A Flame In Byzantium is the first novel in the Atta Olivia Clemens trilogy by Chelsea Quinn Yarbro. The trilogy is a spinoff of Yarbro's Saint-Germain vampire series, in which Olivia Clemens was one of Saint-Germain's lovers.
I've had this novel and most of the Saint-Germain novels on my bookshelves for years, but for some reason, never placed them high on my reading list. However, I tackled A Flame In Byzantium specifically so I could participate in a reading challenge for the 2013 Monthly Keyword Challenge being hosted at Bookmark to Blog. "Fire" was one of the keywords in January's challenge, so since "flame" is a variation of the word "fire," this is what I chose to read.
A Flame In Byzantium kicks off during Emperor Justinian's reign in the year 545. During this time, Justinian is on a mission to reconquer and claim Italy from the Ostrogoths, who are currently occupying most of the Roman Empire. Olivia Clemens, who resides in Rome, has decided to relinquish her home to Justinian's troops for their use, as she flees to Byzantium, Constantinople to seek safety under the Emperor. Once she arrives in Constantinople, Olivia finds that her Roman culture and lifestyle are being carefully scrutinized, as the Byzantines are just a little more conservative with their views.
While striving to keep her vampirism a secret, Olivia must also find a way to fit in and comply with the city's politics in order to save both herself and her heritage.
Readers who are new to Yarbro or even the Saint-German books can easily read A Flame In Byzantium without being fully caught up with Olivia's back-story. Furthermore, readers who are unfamiliar with this period in history will find themselves feeling comfortable with the era after reading Yarbro's author's note at the beginning, which is a duly helpful history refresher.
For those who despise and avoid the subject of politics at all costs (like me!), don't worry: the political battles in this book are fascinating and actually quite joyous to read about. Olivia is a thrilling character because she is modern. A contemporary. Even the nasty banter between Olivia and the women in the court of Byzantium is entertaining and not unlike conversation between today's women in upper echelons.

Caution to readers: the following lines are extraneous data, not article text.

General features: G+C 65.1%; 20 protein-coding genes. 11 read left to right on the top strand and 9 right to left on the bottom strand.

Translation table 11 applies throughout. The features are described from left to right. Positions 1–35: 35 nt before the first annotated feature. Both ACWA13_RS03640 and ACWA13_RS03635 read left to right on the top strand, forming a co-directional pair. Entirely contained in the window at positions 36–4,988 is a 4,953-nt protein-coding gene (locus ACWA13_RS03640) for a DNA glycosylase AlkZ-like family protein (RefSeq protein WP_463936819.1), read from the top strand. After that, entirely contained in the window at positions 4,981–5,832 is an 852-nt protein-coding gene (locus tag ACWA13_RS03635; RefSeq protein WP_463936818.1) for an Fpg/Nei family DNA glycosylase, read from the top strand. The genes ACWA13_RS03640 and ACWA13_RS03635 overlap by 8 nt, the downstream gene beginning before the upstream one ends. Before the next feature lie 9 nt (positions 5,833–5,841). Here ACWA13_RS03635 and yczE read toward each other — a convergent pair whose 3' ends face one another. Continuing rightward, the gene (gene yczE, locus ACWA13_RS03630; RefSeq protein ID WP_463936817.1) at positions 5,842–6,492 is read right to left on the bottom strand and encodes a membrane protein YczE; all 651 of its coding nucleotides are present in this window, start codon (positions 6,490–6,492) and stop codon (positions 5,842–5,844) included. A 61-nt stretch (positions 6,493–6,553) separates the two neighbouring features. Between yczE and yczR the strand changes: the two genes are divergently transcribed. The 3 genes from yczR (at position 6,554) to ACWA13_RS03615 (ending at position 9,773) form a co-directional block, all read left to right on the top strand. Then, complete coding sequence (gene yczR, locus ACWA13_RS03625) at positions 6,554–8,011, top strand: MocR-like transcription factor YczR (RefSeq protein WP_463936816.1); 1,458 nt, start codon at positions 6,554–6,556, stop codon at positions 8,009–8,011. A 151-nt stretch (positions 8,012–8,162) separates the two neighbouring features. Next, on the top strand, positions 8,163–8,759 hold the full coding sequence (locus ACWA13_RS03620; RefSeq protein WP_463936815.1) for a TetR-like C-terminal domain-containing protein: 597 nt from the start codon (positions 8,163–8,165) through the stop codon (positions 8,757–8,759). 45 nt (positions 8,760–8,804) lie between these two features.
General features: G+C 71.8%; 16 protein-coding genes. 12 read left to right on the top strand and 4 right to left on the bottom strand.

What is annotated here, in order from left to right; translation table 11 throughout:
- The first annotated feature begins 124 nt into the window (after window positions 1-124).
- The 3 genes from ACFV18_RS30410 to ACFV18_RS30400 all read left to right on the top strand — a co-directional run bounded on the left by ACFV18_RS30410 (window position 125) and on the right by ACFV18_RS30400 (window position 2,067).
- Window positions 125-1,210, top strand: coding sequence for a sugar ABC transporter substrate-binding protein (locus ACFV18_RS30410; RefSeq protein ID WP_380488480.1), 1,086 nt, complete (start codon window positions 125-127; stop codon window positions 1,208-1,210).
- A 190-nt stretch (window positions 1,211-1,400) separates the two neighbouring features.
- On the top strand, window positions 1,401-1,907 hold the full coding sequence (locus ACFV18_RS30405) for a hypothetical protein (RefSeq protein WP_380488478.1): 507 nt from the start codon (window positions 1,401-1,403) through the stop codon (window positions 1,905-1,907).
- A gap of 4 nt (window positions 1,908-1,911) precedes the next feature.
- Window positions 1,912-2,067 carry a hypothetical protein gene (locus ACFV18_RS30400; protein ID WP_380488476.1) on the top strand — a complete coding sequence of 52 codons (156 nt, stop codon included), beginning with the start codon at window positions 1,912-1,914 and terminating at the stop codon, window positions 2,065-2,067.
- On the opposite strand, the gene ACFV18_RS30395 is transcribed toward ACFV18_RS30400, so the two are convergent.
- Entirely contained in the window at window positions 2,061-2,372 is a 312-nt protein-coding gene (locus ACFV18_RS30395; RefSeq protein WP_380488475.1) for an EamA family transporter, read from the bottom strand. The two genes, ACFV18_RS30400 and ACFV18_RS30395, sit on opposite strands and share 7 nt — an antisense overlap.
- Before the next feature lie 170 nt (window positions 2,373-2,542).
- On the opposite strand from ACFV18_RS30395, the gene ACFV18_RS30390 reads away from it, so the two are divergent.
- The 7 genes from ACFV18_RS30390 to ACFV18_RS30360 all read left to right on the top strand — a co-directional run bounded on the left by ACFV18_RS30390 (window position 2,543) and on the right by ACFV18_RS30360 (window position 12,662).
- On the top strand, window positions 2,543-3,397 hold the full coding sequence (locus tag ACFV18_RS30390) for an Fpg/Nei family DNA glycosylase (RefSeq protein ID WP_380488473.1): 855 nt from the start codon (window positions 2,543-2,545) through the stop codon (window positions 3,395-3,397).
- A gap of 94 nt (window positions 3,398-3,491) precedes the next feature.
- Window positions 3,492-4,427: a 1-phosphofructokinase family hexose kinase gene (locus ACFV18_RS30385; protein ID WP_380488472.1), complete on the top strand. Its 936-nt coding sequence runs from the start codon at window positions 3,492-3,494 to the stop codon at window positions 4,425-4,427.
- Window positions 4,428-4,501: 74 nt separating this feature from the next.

Yarbro's historical research into this time period is impeccable, and it shows through her writing. I have no doubt that the rest of her novels that span across various time periods are also accurate, though they may be embellished for fictional entertainment purposes. If anything, I am intrigued and very interested in learning more about Olivia's past: especially about her turning into a vampire and about the centuries she spent with Saint-Germain.
Having been written during the 1980s (way before this crazy vampire reboot phase happening now), Yarbro places the historical fiction element far above the paranormal vampire aspect (which is almost non-existent) in A Flame In Byzantium. The fact that Olivia is a vampire takes a backseat to the rest of the novel, and this book is beautiful for that very reason.
2013 is already off to a great start in regards to good reads! I'm happy to say that I've already got the sequel to A Flame in Byzantium on deck, which is called Crusader's Torch. Following Crusader's Torch is A Candle for d'Artagnan. The first two books in the Saint-Germain series are Hotel Transylvania, and The Palace.
Click on any of the images of the books below to review them in more detail on Amazon.com.
What are your favorite Chelsea Quinn Yarbro novels? What are your favorite historical fiction novels? Share your thoughts with us in the comments section below!